Tripler Ridge - Moanalua Valley Waterfall


On top of Tripler Ridge. Left to right: Me, "Loafer" Mike, "Reef Shoes" Jason
DATE: 22 May, 2010
TOTAL TIME: 13 hrs
DIFFICULTY: Medium - Near Impossible
PARTICIPANTS: "Reef Shoes" Jason, "Loafer" Mike, and myself
REHIKE VALUE: 10! (Only because I want to conquer the hike to the saddle)

The plan: Up Tripler, traverse the Ko'olau past the Moanalua Saddle, and down the Halawa Ridge. The reality: Not so much...

The first part of the hike was freaking awesome, up until we reached the ridge leading to the Moanalua Saddle. The lookout at the top of Tripler ridge was phenomenal and we spent quite a bit of time relaxing and taking pictures. Traversing the Ko'olau Summit Trail to Pu’u Keahi a Kahoe was a blast. Jason was doing his whole crawling thing, and at one point, described the hike as, “beyond stupid.” All I heard was, “I love this hike!” and a bunch of wind.

Jason's vertigo starting to kick in

Looking back at the old Omega station atop Haiku Stairs
Beyond the old Omega Station, railings similar to the ones on Haiku Stairs were in place for a about half a mile, but eventually turned into rusted metal cables. The ridge beneath our feet was literally crumbling as we walked but I was certain it was stable enough to support the hike the whole way. That is, until the cable disappeared and the ridge really started to erode beneath our feet.

Apparently, very few attempts to traverse this portion have been successful; notable mentions include HTMC climber Chuck Godek, and Ed and Roger Breton.  It has been rumored to also be conquered by legendary hiker Silver Piliwale, and HTMC vet Dick Schmidt (dates unknown) but the reports have been sketchy at best.  HTMC hiking vet Pat Rorie failed in his attempt after being confronted with a steep dropoff. Wish I knew all of that before getting the hairbrained idea of traversing the saddle to the Halawa ridge with a pretty green crew and no climbing equipment.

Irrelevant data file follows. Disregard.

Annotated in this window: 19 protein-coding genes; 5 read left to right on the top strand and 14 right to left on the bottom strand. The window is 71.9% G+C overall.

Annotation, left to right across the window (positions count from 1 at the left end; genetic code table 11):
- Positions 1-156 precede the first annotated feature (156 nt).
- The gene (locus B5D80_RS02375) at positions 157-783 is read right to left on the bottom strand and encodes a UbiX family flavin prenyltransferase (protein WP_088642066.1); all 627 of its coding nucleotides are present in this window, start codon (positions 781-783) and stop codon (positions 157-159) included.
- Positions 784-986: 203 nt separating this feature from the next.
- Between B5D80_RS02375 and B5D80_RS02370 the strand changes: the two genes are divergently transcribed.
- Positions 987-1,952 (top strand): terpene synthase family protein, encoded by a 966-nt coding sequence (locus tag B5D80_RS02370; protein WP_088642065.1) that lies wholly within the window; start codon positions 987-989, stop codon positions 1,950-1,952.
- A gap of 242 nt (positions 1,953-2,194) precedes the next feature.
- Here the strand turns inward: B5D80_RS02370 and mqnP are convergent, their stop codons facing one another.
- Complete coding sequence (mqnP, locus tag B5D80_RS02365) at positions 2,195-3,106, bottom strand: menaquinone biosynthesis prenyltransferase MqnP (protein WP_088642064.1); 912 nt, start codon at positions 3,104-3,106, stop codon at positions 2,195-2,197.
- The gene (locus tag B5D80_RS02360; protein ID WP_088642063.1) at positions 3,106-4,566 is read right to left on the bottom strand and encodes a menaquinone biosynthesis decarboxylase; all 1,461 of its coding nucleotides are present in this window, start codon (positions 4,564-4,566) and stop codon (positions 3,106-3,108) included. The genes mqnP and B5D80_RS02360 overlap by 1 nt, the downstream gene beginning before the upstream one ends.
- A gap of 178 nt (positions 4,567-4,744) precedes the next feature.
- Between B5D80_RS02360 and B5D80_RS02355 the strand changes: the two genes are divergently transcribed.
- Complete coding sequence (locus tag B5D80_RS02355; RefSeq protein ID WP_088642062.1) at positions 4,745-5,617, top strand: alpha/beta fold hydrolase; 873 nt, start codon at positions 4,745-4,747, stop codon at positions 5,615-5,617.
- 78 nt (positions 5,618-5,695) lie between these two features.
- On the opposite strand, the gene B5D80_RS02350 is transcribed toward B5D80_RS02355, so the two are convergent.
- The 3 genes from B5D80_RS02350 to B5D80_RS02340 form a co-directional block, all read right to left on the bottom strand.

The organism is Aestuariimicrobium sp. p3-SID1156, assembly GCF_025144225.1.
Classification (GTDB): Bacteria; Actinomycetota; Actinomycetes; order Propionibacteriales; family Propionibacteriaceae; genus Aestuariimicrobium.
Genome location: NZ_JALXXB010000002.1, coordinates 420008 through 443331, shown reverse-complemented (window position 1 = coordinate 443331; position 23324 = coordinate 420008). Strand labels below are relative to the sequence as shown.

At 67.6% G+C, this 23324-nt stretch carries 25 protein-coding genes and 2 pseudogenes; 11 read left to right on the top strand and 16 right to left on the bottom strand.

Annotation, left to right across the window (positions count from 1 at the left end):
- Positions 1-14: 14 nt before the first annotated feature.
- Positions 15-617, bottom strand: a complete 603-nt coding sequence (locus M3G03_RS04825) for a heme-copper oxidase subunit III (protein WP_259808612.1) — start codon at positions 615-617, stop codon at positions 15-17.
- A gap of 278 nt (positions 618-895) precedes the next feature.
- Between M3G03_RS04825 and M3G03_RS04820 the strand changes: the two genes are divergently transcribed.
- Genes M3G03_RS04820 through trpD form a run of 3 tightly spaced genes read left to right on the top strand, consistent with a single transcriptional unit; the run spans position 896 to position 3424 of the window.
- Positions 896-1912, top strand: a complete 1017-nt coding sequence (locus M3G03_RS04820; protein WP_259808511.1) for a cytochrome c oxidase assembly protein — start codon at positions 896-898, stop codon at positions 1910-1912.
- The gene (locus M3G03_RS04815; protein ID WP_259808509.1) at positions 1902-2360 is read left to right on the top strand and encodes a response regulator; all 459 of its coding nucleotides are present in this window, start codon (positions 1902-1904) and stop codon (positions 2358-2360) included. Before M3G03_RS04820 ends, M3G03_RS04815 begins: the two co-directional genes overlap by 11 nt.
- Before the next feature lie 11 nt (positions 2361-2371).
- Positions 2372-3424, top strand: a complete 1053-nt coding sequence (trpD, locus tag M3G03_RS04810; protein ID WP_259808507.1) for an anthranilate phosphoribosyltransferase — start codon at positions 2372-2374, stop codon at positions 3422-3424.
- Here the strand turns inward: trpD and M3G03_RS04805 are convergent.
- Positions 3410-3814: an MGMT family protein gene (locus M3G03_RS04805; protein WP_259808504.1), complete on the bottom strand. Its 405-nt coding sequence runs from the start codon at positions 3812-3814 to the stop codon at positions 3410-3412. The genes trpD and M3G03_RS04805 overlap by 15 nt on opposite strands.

Making our way toward to Moanalua Valley Saddle

These railings aren't the nice ones you see on Haiku Stairs
Instead, we descended down to the top of the Moanalua Valley Waterfall and down to the base of the falls. Our "descent" included vertical drops and a couple of uncontrolled falls. We were all seriously lucky to have survived. I escaped with the "worst" injuries including a sprained left knee and bruised ribs, all of which occurred after playing pinball with a bunch of trees during a 50ft fall. Do not attempt to hike down to the waterfall without helmets or rope.

The only reason I didn't break my back was because I had on my nice big backpack as a cushion

Making our way down to the waterfall
Okay, so another lesson learned. I did do my research this time on the 3 Ds; distance, direction, and description. I never thought to research the history of this hike. Hindsight being 20/20, I would have brought something resembling climbing equipment. Shoulda coulda woulda ....I’m a dumbass. I will return to conquer the planned route one day, but for right now, I remain defeated...

View from the Moanalua Valley Saddle crossover
Found this old airplane engine near the base of the waterfall.
Moanalua Valley waterfall which I bet it would look sick during rainy months
Mike, refilling his water bottle

1 comment:

  1. You're brave guys ! I stopped after 1 hour up the ridge, when the trees totally disapeared. Impossible to hold to anything and the wind was incredibly strong. However, a great hike.
    Daniel

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